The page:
Building energy efficiency and performance has come a long way over the last century. Policies including energy codes have cut building energy consumption per square foot in half since the 1970s. Voluntary programs like the California Energy Design Assistance Program provide technical assistance and incentives to help design teams improve building performance beyond code.
Today, reducing the greenhouse gas (GHG) emissions from buildings is a major focus of policymakers, companies, and people. Building electrification eliminates onsite combustion of fossil fuels by replacing traditional fossil gas applications in buildings with electrically powered technology. This is one of the most important tools available to decarbonize our buildings and our economy.
Onsite combustion of fossil fuels contributes to local pollution, GHG emissions, and indoor air quality issues. As the electricity grid decarbonizes, electricity will get cleaner while onsite combustion will remain as dirty as ever: and building system electrification will deliver increasing environmental benefits.
Heat pumps are the most important building electrification technology today for space and water heating. Heat pumps offer dramatically higher energy efficiency than gas heat or electric resistance heat: heat pumps are often 300%- 400% efficient! Energy efficiencies of greater
than 100% are possible because heat pumps do not generate heat directly. Heat pumps use the refrigeration cycle to move heat from place to place – much like how a refrigerator pulls heat from the food and rejects that heat to the room.
The California Energy Design Assistance (CEDA) program provides complimentary custom energy modeling to analyze energy efficiency options and potential energy savings for new construction and major alteration projects. Based on the energy savings, projects can qualify for financial incentives to offset the costs of energy-saving measures. Publicly owned, commercial, high-rise multifamily, industrial, and agricultural projects in Pacific Gas and Electric Company (PG&E), SCE, SoCalGas, or SDG&E territory are eligible to apply for the program.
Leading by Example in Public Buildings
Hundreds of local governments across California have realized that change starts at home and are focusing on delivering ultra-efficient, high-performance public building projects. Dozens of California cities, counties, and agencies have enacted climate action plans, many of which include goals for carbon-neutral or zero energy municipal building performance. More than 50 California jurisdictions have enacted all-electric reach codes or other electrification policies. Cities, counties, school districts, state agencies, colleges, and universities have invested in high-performance buildings as
a key strategy to achieve their climate goals. CEDA’s technical guidance and financial incentives help public building professionals deliver clean, healthy, and resilient buildings that will be community assets for years to come.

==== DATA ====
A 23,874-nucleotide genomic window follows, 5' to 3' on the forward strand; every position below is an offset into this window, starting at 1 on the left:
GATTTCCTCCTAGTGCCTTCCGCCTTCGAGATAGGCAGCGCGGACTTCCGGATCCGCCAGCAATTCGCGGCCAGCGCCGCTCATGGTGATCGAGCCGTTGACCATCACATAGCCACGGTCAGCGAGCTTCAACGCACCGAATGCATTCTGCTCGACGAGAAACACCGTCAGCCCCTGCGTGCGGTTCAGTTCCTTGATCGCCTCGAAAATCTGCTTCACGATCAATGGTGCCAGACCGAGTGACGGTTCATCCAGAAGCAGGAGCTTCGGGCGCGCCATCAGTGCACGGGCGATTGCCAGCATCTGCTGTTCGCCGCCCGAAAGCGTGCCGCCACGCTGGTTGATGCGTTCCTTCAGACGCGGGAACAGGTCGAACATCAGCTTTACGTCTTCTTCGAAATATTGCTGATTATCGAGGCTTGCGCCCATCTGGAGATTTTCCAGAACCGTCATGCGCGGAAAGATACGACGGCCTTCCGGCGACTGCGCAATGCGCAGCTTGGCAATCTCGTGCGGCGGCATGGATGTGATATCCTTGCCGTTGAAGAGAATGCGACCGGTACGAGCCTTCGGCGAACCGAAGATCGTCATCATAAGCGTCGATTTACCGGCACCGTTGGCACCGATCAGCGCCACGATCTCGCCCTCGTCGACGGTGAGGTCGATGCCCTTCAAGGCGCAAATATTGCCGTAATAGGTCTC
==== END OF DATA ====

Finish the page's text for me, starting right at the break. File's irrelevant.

All-Electric Buildings: Cleaner, Greener, and Leaner
Electrifying building end uses is usually relatively straightforward. Air source heat pumps are the go-to solution for most small or simple buildings, but built-up options like heat recovery chillers are common in all-electric campuses and central plants. Electrification dramatically reduces carbon emissions from building operations, and as the grid gets cleaner, these savings will only increase. New construction projects often find that building all-electric is cheaper up front, due to the avoided cost of extending gas service. To top it off, CEDA all-electric projects incentives are much higher: potentially over twice as much as mixed-fuel projects!
Air Source Heat Pumps
Air source heat pumps, the most common type today, work like an air conditioner in reverse: they harvest heat from outside air and use it to heat the building. Today’s air source heat pumps can deliver plenty of heat at high efficiency even in very cold outside air conditions.
Heat Pump Water Heaters
Heat pump water heaters (HPWH) pull heat from air and transfer it to the water in the tank, enabling efficiency 2-3 times better than conventional electric resistance water heaters and 3-4 times greater than gas tank water heaters. Most HPWH sold today are unitary tank systems, but split systems and large built-up central systems are also available.
Induction Cooking & Electric Kitchens
Induction ranges let cooks have their cake and eat it too. Induction ranges use electromagnetic technology to directly heat the cookware, dramatically improving energy efficiency while delivering better responsiveness and faster cook times — not to mention cleaner indoor air and lower emissions.
Heat Recovery & Energy Storage
Strategies like heat recovery, energy storage, and targeted time-oriented energy efficiency can substantially reduce HVAC equipment capacity requirements. This reduces overall project upfront capital costs while improving long- term energy efficiency and opening the door to building- grid integration opportunities.
CEDA offers financial incentives that vary based on implemented energy efficiency measures, energy savings compared to the CEDA baseline, and fuel sources. Higher incentives may be available for all-electric buildings and specific project types.